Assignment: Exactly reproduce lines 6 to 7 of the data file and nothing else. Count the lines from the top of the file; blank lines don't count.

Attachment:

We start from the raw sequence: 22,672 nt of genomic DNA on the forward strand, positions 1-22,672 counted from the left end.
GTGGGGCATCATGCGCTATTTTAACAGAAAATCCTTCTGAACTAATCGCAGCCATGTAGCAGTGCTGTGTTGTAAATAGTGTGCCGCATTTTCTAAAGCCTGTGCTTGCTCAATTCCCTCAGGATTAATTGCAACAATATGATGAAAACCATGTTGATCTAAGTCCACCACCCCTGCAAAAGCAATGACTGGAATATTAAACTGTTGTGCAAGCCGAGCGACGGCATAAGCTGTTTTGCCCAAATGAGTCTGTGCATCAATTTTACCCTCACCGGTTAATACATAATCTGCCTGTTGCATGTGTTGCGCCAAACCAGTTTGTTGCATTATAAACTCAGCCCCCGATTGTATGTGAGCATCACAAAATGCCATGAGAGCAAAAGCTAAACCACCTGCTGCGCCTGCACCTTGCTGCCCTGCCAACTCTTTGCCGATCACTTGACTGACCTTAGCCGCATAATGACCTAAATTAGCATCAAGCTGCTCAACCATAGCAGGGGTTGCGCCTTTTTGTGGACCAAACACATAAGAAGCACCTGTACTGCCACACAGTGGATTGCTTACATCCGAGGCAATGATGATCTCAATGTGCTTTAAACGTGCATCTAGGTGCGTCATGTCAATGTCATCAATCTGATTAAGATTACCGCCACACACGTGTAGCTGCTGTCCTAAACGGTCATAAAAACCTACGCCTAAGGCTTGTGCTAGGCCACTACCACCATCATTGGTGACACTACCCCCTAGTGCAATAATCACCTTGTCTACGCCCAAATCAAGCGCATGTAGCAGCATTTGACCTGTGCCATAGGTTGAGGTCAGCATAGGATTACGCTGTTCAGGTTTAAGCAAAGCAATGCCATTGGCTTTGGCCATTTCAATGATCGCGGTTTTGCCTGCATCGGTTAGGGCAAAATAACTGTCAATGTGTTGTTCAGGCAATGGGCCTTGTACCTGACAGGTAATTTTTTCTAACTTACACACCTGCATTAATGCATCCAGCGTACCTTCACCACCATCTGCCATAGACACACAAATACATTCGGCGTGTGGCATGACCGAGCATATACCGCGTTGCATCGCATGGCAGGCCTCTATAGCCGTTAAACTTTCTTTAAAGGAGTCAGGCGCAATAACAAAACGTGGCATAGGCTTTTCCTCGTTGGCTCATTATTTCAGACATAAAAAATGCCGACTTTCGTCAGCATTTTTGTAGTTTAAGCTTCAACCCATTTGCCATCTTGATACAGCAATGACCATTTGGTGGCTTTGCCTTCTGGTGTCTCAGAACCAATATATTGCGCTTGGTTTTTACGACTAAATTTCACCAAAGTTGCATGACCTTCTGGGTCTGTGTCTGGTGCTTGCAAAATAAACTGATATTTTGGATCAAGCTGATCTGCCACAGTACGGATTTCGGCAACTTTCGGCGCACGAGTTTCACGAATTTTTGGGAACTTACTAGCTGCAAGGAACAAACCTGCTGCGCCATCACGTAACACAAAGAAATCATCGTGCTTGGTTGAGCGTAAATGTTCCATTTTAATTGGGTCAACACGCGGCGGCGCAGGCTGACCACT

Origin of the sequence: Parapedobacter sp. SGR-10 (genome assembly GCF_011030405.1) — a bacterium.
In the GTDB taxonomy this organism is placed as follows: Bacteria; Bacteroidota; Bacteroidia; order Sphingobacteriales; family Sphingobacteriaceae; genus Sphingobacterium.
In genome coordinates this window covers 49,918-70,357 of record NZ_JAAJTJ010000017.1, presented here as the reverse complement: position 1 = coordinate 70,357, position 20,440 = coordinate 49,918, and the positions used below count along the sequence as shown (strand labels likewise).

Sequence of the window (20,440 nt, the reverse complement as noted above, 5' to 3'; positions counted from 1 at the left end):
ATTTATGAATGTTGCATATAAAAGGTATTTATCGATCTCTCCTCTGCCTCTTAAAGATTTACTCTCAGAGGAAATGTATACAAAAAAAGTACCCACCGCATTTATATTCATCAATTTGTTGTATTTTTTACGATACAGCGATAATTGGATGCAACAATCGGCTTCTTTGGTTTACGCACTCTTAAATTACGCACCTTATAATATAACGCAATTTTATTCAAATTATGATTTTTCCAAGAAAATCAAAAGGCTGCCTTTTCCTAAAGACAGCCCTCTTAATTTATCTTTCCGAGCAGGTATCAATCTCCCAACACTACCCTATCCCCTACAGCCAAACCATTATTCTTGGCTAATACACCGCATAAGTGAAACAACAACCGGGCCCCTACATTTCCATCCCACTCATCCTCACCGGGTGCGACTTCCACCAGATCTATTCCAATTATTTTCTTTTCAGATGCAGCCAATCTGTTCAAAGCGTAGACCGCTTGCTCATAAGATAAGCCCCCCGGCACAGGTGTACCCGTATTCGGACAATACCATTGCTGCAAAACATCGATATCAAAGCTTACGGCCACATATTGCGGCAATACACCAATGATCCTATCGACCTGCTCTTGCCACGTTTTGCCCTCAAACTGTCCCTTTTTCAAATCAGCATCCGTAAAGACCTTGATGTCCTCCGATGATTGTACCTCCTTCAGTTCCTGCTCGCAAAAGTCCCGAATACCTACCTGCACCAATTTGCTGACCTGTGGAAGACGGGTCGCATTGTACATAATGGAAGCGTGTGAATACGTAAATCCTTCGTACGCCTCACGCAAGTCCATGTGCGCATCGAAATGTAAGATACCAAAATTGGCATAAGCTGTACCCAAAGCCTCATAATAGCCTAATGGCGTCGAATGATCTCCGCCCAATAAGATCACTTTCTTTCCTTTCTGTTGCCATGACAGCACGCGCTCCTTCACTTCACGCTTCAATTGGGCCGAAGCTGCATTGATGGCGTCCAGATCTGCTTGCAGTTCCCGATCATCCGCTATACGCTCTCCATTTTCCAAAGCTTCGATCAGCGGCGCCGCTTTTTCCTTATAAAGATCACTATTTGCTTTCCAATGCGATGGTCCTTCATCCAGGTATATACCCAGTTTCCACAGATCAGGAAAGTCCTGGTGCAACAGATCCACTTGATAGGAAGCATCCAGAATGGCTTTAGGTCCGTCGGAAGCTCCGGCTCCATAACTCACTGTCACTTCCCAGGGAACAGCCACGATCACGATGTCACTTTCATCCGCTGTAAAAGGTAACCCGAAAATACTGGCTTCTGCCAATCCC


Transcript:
Sequence of the window (20,440 nt, the reverse complement as noted above, 5' to 3'; positions counted from 1 at the left end):
ATTTATGAATGTTGCATATAAAAGGTATTTATCGATCTCTCCTCTGCCTCTTAAAGATTTACTCTCAGAGGAAATGTATACAAAAAAAGTACCCACCGCATTTATATTCATCAATTTGTTGTATTTTTTACGATACAGCGATAATTGGATGCAACAATCGGCTTCTTTGGTTTACGCACTCTTAAATTACGCACCTTATAATATAACGCAATTTTATTCAAATTATGATTTTTCCAAGAAAATCAAAAGGCTGCCTTTTCCTAAAGACAGCCCTCTTAATTTATCTTTCCGAGCAGGTATCAATCTCCCAACACTACCCTATCCCCTACAGCCAAACCATTATTCTTGGCTAATACACCGCATAAGTGAAACAACAACCGGGCCCCTACATTTCCATCCCACTCATCCTCACCGGGTGCGACTTCCACCAGATCTATTCCAATTATTTTCTTTTCAGATGCAGCCAATCTGTTCAAAGCGTAGACCGCTTGCTCATAAGATAAGCCCCCCGGCACAGGTGTACCCGTATTCGGACAATACCATTGCTGCAAAACATCGATATCAAAGCTTACGGCCACATATTGCGGCAATACACCAATGATCCTATCGACCTGCTCTTGCCACGTTTTGCCCTCAAACTGTCCCTTTTTCAAATCAGCATCCGTAAAGACCTTGATGTCCTCCGATGATTGTACCTCCTTCAGTTCCTGCTCGCAAAAGTCCCGAATACCTACCTGCACCAATTTGCTGACCTGTGGAAGACGGGTCGCATTGTACATAATGGAAGCGTGTGAATACGTAAATCCTTCGTACGCCTCACGCAAGTCCATGTGCGCATCGAAATGTAAGATACCAAAATTGGCATAAGCTGTACCCAAAGCCTCATAATAGCCTAATGGCGTCGAATGATCTCCGCCCAATAAGATCACTTTCTTTCCTTTCTGTTGCCATGACAGCACGCGCTCCTTCACTTCACGCTTCAATTGGGCCGAAGCTGCATTGATGGCGTCCAGATCTGCTTGCAGTTCCCGATCATCCGCTATACGCTCTCCATTTTCCAAAGCTTCGATCAGCGGCGCCGCTTTTTCCTTATAAAGATCACTATTTGCTTTCCAATGCGATGGTCCTTCATCCAGGTATATACCCAGTTTCCACAGATCAGGAAAGTCCTGGTGCAACAGATCCACTTGATAGGAAGCATCCAGAATGGCTTTAGGTCCGTCGGAAGCTCCGGCTCCATAACTCACTGTCACTTCCCAGGGAACAGCCACGATCACGATGTCACTTTCATCCGCTGTAAAAGGTAACCCGAAAATACTGGCTTCTGCCAATCCC